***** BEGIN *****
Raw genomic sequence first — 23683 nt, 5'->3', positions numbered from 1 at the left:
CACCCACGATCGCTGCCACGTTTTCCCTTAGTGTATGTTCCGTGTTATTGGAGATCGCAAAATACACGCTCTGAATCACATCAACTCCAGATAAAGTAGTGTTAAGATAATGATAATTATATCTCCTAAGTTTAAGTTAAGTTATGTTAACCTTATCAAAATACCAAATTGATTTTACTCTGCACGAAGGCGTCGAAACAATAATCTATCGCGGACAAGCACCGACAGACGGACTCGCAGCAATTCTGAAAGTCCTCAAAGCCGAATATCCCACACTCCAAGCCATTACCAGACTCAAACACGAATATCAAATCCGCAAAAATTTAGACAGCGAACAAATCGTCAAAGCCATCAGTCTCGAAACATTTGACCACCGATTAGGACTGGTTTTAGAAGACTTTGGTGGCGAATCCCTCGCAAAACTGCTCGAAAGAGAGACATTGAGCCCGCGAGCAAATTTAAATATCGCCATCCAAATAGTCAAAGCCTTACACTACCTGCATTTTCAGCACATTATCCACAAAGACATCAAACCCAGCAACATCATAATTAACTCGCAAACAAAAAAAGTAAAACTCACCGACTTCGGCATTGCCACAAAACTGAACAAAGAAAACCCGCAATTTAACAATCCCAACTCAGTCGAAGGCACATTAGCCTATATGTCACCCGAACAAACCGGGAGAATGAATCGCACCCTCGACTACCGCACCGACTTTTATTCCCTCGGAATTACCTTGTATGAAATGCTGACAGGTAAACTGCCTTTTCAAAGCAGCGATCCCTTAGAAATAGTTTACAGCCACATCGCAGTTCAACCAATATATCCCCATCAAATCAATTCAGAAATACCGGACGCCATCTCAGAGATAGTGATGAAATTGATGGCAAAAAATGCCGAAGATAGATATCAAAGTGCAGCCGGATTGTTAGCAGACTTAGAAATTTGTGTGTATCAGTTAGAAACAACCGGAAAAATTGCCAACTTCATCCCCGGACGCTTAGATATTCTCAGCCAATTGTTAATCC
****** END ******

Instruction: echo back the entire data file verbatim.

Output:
Raw genomic sequence first — 23683 nt, 5'->3', positions numbered from 1 at the left:
CACCCACGATCGCTGCCACGTTTTCCCTTAGTGTATGTTCCGTGTTATTGGAGATCGCAAAATACACGCTCTGAATCACATCAACTCCAGATAAAGTAGTGTTAAGATAATGATAATTATATCTCCTAAGTTTAAGTTAAGTTATGTTAACCTTATCAAAATACCAAATTGATTTTACTCTGCACGAAGGCGTCGAAACAATAATCTATCGCGGACAAGCACCGACAGACGGACTCGCAGCAATTCTGAAAGTCCTCAAAGCCGAATATCCCACACTCCAAGCCATTACCAGACTCAAACACGAATATCAAATCCGCAAAAATTTAGACAGCGAACAAATCGTCAAAGCCATCAGTCTCGAAACATTTGACCACCGATTAGGACTGGTTTTAGAAGACTTTGGTGGCGAATCCCTCGCAAAACTGCTCGAAAGAGAGACATTGAGCCCGCGAGCAAATTTAAATATCGCCATCCAAATAGTCAAAGCCTTACACTACCTGCATTTTCAGCACATTATCCACAAAGACATCAAACCCAGCAACATCATAATTAACTCGCAAACAAAAAAAGTAAAACTCACCGACTTCGGCATTGCCACAAAACTGAACAAAGAAAACCCGCAATTTAACAATCCCAACTCAGTCGAAGGCACATTAGCCTATATGTCACCCGAACAAACCGGGAGAATGAATCGCACCCTCGACTACCGCACCGACTTTTATTCCCTCGGAATTACCTTGTATGAAATGCTGACAGGTAAACTGCCTTTTCAAAGCAGCGATCCCTTAGAAATAGTTTACAGCCACATCGCAGTTCAACCAATATATCCCCATCAAATCAATTCAGAAATACCGGACGCCATCTCAGAGATAGTGATGAAATTGATGGCAAAAAATGCCGAAGATAGATATCAAAGTGCAGCCGGATTGTTAGCAGACTTAGAAATTTGTGTGTATCAGTTAGAAACAACCGGAAAAATTGCCAACTTCATCCCCGGACGCTTAGATATTCTCAGCCAATTGTTAATCC